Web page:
Hey guys and gals,
I suggested that perhaps we should use Integrity
(http://github.com/foca/integrity) for the CI for Rails rather than
CC.rb. DHH said he was all for it, but I should bring it before you
all before he made a decision.
I'm open minded. As Koz said, I've done most of the work myself, with
some help from Mike Gunderloy. We (my company) use ccrb mostly by
default, because it used to be the only mature, fully-featured CI
server in Ruby. Apparently that isn't the case anymore, which is a
If using Integrity means that more people will be on board with
supporting CI (which primarily means making sure Rails Core applies
patches to keep it green), then I'm in favor of it. There are a few
things that ccrb does have going for it that I wouldn't want to lose,
though - I'll mention those later.
I also wrote Cinabox
(http://github.com/thewoolleyman/cinabox/tree/master) which makes it
almost a complete no-brainer to set up ccrb on a clean Ubuntu distro
(just two scripts and everything is running, including a working init
So, here's why I like Integrity:
1. It needs less hacking to do interesting things. For example,
multiruby support would be dead simple to setup, which is something we
Is this really any easier than ccrb? Once you have the multiple
interpreters installed (with multiruby or something like cinabox's
bootstrap_ruby script, that's another discussion), most of the work is
kicking off the build with the proper environment. As Integrity's
homepage says: "as long as your build process can be run from an
unix-y environment and it returns a zero status code for success and
non-zero for failure, then integrity works for you".
For the rails build, this is just ci_build.rb
- it doesn't matter what CI tool you use to invoke it, as long as you
can pass some env or param to indicate the interpreter to use. I've
hacked ccrb build scripts to dynamically take this from the ccrb
project name via env var, which is a slick way to do it. That (plus
GemInstaller) is how I handle dynamically building against multiple
rails gem versions without modifying any source code or re-freezing.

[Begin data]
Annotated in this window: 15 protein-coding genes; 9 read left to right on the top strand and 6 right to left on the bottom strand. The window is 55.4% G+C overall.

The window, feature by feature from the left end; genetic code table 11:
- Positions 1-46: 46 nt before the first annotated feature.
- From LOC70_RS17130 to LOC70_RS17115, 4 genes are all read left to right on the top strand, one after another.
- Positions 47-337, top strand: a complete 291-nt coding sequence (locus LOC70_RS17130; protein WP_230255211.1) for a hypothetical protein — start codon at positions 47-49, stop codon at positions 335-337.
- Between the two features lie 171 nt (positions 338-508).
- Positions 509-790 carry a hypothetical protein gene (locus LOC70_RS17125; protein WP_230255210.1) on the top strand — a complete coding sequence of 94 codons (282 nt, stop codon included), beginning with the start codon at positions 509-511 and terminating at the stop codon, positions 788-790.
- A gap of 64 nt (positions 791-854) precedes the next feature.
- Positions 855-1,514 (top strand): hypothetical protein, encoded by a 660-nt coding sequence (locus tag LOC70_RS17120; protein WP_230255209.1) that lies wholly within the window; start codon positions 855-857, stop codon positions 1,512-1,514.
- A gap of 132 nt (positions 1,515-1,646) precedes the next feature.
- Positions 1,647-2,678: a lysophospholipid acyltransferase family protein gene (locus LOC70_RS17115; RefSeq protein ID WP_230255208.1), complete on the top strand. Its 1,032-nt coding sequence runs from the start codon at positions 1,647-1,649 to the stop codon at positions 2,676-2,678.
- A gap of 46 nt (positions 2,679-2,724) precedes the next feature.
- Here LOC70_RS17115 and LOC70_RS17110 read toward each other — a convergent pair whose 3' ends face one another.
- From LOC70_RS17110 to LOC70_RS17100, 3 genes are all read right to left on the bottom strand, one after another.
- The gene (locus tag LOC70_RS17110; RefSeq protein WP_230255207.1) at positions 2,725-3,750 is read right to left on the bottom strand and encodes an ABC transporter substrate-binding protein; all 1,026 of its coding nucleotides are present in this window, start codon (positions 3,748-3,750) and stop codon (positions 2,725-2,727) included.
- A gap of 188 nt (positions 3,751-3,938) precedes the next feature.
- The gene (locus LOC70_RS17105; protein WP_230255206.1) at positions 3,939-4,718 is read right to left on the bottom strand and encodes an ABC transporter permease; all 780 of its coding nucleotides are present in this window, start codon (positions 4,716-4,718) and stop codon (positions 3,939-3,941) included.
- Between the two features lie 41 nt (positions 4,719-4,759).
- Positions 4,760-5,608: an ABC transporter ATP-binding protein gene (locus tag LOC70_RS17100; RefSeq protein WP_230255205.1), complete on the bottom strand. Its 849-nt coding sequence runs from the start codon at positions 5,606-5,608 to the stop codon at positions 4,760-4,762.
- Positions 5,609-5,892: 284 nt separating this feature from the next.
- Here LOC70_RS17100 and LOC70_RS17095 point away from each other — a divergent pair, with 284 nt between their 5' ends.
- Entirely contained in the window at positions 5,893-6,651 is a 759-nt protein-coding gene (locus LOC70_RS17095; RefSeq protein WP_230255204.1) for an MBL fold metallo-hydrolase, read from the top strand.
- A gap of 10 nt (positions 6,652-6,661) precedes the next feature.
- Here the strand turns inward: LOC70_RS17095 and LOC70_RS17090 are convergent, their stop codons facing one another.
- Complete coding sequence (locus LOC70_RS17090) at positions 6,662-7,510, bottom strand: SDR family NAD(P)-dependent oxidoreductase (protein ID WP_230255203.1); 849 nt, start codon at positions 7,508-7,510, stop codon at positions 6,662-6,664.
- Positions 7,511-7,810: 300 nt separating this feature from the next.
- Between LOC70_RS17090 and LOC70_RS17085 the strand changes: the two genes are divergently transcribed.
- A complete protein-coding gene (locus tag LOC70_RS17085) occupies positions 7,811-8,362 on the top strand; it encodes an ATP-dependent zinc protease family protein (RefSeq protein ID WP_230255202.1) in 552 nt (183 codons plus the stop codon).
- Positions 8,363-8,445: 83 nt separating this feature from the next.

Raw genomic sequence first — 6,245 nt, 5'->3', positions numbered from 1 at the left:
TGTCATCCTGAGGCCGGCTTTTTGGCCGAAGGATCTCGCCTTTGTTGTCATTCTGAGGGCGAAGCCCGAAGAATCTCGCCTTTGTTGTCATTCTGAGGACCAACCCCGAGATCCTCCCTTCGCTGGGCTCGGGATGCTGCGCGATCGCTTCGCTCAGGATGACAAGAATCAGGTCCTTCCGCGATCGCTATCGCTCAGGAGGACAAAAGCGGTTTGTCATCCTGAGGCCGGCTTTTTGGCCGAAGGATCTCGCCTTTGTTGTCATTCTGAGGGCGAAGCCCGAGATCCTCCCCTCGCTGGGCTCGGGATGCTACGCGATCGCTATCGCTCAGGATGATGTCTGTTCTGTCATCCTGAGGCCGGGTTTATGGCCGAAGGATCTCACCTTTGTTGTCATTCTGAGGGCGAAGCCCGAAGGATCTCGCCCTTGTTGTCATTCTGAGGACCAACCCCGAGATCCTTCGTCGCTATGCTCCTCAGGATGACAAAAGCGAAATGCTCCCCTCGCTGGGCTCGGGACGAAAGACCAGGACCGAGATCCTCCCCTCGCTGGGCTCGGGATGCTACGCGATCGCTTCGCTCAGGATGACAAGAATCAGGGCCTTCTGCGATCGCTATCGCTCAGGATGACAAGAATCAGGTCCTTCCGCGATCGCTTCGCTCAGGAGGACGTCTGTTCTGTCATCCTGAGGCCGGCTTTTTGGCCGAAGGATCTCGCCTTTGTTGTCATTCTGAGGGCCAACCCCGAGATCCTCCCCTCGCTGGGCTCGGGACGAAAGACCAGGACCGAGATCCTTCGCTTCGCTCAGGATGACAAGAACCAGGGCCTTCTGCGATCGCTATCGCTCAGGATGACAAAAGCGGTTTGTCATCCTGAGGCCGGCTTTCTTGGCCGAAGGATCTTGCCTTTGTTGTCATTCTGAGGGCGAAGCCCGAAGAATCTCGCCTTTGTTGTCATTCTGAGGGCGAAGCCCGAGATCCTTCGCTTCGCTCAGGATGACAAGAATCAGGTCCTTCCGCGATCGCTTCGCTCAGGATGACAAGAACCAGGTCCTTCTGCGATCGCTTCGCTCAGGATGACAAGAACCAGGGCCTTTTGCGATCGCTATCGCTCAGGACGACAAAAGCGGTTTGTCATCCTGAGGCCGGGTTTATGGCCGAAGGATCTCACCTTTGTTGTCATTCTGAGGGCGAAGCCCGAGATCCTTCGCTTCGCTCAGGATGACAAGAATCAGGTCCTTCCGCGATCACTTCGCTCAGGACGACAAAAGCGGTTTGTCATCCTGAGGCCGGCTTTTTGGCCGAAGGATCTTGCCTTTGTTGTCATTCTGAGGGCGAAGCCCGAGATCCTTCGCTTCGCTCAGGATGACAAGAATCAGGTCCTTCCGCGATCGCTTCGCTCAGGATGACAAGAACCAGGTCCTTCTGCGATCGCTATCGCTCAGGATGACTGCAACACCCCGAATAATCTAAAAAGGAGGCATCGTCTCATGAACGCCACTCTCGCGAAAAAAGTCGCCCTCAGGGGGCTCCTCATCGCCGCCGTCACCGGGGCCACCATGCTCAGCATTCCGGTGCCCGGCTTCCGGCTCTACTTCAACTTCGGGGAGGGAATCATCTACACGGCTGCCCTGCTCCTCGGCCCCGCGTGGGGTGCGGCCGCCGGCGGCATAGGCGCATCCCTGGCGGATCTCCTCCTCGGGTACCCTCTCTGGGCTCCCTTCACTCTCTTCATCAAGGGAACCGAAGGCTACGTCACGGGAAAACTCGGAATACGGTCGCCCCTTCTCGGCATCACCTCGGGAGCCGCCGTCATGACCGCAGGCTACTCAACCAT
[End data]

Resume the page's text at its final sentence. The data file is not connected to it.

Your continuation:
2. Adding different sorts of notifiers to it is really easy. Being
able to dump CI reports into IRC, Campfire, etc. without a lot of
hassle would be awesome.
CCRB is also fairly extensible, and it's all Ruby, so it is a wash in
terms of feasability. However, if Integrity already has all these
working and mostly bug-free, then that is a plus.
3. It's really lightweight.
This is actually pretty compelling. CCRB is in rails, and it loads
the rails env for each builder, which is a significant memory overhead
on low-memory servers running several builds.
There are a number of other reasons I prefer it, but these hit the
main technical ones. The others are mostly opinion.
What do you all think?
Here's the things that I'd like to confirm before I commit to it:
* A working debian-based init script that is shipped with the project.
By working, I mean it works seamlessly on reboots, on killed servers
(no stale pids - e.g. mongrel cluster not mongrel), and standard
start-stop-restart. Cinabox + ccrb handles all this automatically -
e.g. just run setup_ci.rb and all the init script is working. Full
disclosure, the stale pid problem still isn't fixed in ccrb's init
script if the mongrel is killed.
* Updated docs in rails
that explain exactly how to set up integrity. Preferably, this will
be by adding an "integrity" flavor to cinabox - currently the
ruby/ccrb server setup in the previous doc is one line: "Use cinabox
to perform rest of ruby/ccrb setup:", which consists of naught but
downloading cinabox and running two command line scripts.
* Git support: Is git support rock solid? How about for multiple
non-master branches? Because it took a lot of hacking from various
people to get all the known bugs out of ccrb's git support.
* How about git submodules/piston/braid/giternal? Specifically, can
it automatically trigger a build based on changes in a
submodule/pistonized/braidified/giternal? This is completely
unrelated to the Rails build, but something that would make me really
want to switch to Integrity for my other CI projects
* I want to be disciplined about having EVERYTHING repeatable on a
clean Ubuntu server via /ci/ci_setup_notes.txt. In other words, I
DON'T want to take the approach of hacking and manually installing
crap on the CI server and nobody knows what is running or how. I want
to be able to completely blow away the server and have it back up and
running by following the ci_setup_notes.txt exactly. This lets other
people reproduce the rails CI environment on their own, which is
critical to being able to reproduce problems that "only" occur on CI
(which really means all the edge case tests, gem versions, databases,
and libraries that aren't even running on your dev box but are on CI).
It also (by leveraging GemInstaller and having a solid init script)
mostly eliminates the need for people to manually log on to the server
to debug problems - everything should be reproducible in an ubuntu VM.
* all the other mature CI features that ccrb has - reporting of scm
failures, changesets, build failures, control over custom build
artifacts, history of build output and artifacts, etc...
So, I'm totally open to try it given the above caveats. If you want
to do it, get everything set up on a fork of rails, and we'll set them
up to run concurrently for a while on ci.rubyonrails.org (following
the diff of your forked /ci/ci_setup_notes.txt exactly) at a different
nginx virtual host. If Integrity runs smoothly and does everything
ccrb does and more, then why not?